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Health update

Coronavirus (COVID-19)

Page updated at 10:00 22nd Feb 2020

UK NHS advice - Do not go to your GP surgery, hospital or pharmacy if you have symptoms of coughing or fever or shortness of breath and:

  • you’ve been to an area with a risk of the new coronavirus (check the list of countries here) and have become unwell within 2 weeks of returning, or
  • you’ve been in contact with someone with a confirmed case of coronavirus

Call 111, stay indoors and avoid close contact with other people. Tell 111 about any recent travel and any symptoms you have.

Watch our video below for information on how to stop the spread of viruses.

As an international healthcare provider, we’re keeping a very close eye on things and will be updating our information regularly as it comes in from the World Health Organization.

The novel coronavirus (referred to as COVID-2019) has been declared a global health emergency by the World Health Organization.

If you think you might be at risk of having been infected by COVID-19, call your doctor for advice. Call 111 if you’re in the UK. Please try to stay indoors and avoid contact with other people.

If you think you have coronavirus, are at risk of becoming infected, or have recently travelled to Wuhan City in China, do not use the symptom checker.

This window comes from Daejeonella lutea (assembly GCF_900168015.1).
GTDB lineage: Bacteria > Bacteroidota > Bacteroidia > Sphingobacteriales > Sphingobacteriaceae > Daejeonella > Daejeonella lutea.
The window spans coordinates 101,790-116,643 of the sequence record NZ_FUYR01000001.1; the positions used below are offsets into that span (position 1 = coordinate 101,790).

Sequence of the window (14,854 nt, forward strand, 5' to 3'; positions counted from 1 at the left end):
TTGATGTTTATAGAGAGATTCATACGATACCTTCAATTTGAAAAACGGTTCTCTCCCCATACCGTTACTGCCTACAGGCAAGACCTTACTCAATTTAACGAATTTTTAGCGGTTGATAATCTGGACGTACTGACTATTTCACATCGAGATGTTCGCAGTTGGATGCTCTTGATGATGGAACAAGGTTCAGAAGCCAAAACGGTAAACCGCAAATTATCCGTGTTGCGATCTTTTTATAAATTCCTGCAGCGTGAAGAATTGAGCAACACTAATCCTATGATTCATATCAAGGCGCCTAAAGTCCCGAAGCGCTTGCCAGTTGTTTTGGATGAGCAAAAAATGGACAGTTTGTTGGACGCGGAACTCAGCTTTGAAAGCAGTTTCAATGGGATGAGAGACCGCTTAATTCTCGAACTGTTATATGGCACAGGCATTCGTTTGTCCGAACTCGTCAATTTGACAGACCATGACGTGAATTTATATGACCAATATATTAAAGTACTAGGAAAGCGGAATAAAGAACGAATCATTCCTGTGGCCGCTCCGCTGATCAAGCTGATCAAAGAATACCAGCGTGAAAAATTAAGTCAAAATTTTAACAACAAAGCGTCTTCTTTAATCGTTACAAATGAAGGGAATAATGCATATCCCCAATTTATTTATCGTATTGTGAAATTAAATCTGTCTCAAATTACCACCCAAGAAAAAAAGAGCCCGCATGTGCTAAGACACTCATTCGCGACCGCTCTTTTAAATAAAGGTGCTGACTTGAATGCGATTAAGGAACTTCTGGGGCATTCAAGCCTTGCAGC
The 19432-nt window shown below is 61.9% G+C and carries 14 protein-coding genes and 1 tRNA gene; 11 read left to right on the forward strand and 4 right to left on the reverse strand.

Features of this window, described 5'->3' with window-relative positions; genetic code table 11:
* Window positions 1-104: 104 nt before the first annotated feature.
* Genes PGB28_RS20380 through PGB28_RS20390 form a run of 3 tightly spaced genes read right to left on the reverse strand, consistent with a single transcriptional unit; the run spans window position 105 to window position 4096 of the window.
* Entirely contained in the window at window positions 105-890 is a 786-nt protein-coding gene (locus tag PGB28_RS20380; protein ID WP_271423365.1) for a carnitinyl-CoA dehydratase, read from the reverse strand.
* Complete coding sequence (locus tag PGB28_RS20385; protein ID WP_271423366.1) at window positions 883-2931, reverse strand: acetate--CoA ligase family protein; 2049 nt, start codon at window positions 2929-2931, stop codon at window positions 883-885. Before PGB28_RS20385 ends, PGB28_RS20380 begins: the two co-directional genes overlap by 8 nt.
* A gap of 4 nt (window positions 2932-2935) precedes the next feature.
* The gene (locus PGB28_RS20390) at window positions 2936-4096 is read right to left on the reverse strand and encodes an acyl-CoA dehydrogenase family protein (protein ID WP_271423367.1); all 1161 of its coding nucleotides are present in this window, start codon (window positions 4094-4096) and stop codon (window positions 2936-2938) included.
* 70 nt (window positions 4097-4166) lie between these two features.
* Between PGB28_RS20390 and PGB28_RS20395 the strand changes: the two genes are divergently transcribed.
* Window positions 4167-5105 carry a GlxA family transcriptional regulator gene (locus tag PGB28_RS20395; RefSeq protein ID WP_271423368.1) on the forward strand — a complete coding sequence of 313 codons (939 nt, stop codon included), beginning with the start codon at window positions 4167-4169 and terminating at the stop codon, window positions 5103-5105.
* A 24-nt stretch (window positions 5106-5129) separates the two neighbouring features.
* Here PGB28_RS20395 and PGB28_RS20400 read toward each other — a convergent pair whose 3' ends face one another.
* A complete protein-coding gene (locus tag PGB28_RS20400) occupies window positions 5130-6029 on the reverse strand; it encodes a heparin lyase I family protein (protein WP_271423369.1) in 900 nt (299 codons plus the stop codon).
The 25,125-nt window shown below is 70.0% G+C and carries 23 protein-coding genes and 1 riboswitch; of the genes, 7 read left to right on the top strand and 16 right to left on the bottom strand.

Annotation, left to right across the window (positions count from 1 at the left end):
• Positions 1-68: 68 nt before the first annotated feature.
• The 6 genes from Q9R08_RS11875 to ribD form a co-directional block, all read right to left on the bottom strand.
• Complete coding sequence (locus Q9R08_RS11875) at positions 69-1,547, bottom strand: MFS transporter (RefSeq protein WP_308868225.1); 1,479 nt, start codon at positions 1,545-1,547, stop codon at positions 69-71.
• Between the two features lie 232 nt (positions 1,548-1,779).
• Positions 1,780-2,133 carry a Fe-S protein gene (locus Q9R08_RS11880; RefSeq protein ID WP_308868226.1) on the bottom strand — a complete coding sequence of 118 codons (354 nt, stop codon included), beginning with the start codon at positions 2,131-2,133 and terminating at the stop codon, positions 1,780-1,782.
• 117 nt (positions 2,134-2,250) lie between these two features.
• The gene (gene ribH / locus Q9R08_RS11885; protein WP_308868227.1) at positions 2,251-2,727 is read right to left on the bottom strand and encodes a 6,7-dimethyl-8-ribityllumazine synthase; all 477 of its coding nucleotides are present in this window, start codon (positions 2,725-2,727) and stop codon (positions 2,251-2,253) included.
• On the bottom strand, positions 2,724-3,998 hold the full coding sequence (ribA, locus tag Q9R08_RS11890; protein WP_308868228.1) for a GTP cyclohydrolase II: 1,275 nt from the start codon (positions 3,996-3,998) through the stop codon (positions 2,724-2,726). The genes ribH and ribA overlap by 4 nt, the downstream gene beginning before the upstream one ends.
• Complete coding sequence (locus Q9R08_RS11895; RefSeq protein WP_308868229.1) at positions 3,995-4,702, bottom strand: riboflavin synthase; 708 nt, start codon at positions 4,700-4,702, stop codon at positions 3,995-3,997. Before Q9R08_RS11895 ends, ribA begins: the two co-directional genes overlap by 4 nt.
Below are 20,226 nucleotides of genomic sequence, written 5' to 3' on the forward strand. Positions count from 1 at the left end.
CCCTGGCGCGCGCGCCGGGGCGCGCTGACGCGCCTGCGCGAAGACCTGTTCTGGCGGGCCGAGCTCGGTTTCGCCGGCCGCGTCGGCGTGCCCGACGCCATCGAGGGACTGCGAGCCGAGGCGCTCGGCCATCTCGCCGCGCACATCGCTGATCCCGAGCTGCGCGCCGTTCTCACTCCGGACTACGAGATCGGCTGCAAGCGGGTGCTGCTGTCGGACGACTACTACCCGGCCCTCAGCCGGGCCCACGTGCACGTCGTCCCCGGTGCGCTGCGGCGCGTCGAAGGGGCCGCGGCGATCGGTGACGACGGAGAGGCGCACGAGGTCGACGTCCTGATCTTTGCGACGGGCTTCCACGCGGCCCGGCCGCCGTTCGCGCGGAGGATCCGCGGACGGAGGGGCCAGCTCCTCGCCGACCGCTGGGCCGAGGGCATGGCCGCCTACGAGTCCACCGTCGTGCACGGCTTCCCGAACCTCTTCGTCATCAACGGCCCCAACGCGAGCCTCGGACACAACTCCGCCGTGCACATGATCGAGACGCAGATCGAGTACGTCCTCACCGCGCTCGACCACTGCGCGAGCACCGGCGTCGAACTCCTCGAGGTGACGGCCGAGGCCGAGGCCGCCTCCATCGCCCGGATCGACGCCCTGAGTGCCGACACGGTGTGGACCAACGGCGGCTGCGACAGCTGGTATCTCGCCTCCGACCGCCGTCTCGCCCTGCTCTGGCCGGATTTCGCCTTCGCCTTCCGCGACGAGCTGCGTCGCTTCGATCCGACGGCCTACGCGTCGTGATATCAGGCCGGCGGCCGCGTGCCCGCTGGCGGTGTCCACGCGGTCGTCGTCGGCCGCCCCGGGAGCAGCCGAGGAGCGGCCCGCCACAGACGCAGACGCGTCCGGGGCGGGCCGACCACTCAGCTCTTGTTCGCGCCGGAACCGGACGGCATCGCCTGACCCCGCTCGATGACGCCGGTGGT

This page is updated daily and the updates relating to the confirmation of cases are based on the WHO situation reports, which are officially released the day after they are confirmed. As a result please note the map is accurate as of yesterday’s official report.

As of 10:00 CET 21st February 2020, cases have been confirmed in China, Japan, Republic of Korea, Vietnam, Singapore, Australia, Malaysia, Cambodia, Philippines, Thailand, Nepal, Sri Lanka, India, USA, Canada, France, Finland, Germany, Italy, Russia, Spain, Sweden, United Kingdom, Belgium, United Arab Emirates, Egypt

What is the novel coronavirus (COVID-2019)?

Coronavirus is a type of virus that causes respiratory tract infections, such as colds and pneumonia. Although coronaviruses usually cause mild symptoms, they can (on rare occasions) cause life-threatening breathing difficulties and death.

Although the current situation is constantly evolving, to date, the most severe symptoms from the novel coronavirus are seen in people over the age of 60 or those with long-term health conditions, as they are more susceptible to complications.

Coronavirus.

What we know so far.

Watch the video

Where did the disease originate?

Coronaviruses are common amongst animals. They’re ‘zoonotic’, meaning that they can be spread between humans and animals. .

The novel coronavirus (COVID-2019) is believed to originate from bats or snakes. Research into where the infection started is ongoing, but a major source of the outbreak has been traced to a large seafood and animal market in Wuhan city, China.

The majority of people initially infected by COVID-2019 had contact with the market in Wuhan city. However it appears that the infection is also capable of spreading from person to person.

How does the novel coronavirus (COVID-2019) spread?

Exact details of how COVID-2019 spreads between humans aren’t yet clear, however it’s likely to be similar to other coronaviruses, through:

  • Coughing
  • Sneezing
  • Contact with infected secretions